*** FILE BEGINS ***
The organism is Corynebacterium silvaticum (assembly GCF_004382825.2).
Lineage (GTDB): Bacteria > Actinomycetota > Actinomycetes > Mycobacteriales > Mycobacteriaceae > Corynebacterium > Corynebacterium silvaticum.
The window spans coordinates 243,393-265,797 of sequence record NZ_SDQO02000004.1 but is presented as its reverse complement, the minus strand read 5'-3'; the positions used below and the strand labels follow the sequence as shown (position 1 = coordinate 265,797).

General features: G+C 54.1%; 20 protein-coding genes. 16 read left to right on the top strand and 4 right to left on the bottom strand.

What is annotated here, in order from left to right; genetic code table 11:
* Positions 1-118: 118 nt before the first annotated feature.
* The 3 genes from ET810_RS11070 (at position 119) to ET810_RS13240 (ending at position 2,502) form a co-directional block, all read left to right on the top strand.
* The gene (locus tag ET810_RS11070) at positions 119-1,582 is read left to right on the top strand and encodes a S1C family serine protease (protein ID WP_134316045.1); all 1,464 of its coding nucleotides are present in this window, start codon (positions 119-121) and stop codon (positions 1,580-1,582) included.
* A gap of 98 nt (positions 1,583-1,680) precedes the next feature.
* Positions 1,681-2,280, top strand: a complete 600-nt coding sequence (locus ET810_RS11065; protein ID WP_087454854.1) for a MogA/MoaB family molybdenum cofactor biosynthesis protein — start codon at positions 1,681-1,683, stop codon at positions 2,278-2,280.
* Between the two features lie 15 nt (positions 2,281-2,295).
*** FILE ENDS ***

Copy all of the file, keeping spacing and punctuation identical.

The organism is Corynebacterium silvaticum (assembly GCF_004382825.2).
Lineage (GTDB): Bacteria > Actinomycetota > Actinomycetes > Mycobacteriales > Mycobacteriaceae > Corynebacterium > Corynebacterium silvaticum.
The window spans coordinates 243,393-265,797 of sequence record NZ_SDQO02000004.1 but is presented as its reverse complement, the minus strand read 5'-3'; the positions used below and the strand labels follow the sequence as shown (position 1 = coordinate 265,797).

General features: G+C 54.1%; 20 protein-coding genes. 16 read left to right on the top strand and 4 right to left on the bottom strand.

What is annotated here, in order from left to right; genetic code table 11:
* Positions 1-118: 118 nt before the first annotated feature.
* The 3 genes from ET810_RS11070 (at position 119) to ET810_RS13240 (ending at position 2,502) form a co-directional block, all read left to right on the top strand.
* The gene (locus tag ET810_RS11070) at positions 119-1,582 is read left to right on the top strand and encodes a S1C family serine protease (protein ID WP_134316045.1); all 1,464 of its coding nucleotides are present in this window, start codon (positions 119-121) and stop codon (positions 1,580-1,582) included.
* A gap of 98 nt (positions 1,583-1,680) precedes the next feature.
* Positions 1,681-2,280, top strand: a complete 600-nt coding sequence (locus ET810_RS11065; protein ID WP_087454854.1) for a MogA/MoaB family molybdenum cofactor biosynthesis protein — start codon at positions 1,681-1,683, stop codon at positions 2,278-2,280.
* Between the two features lie 15 nt (positions 2,281-2,295).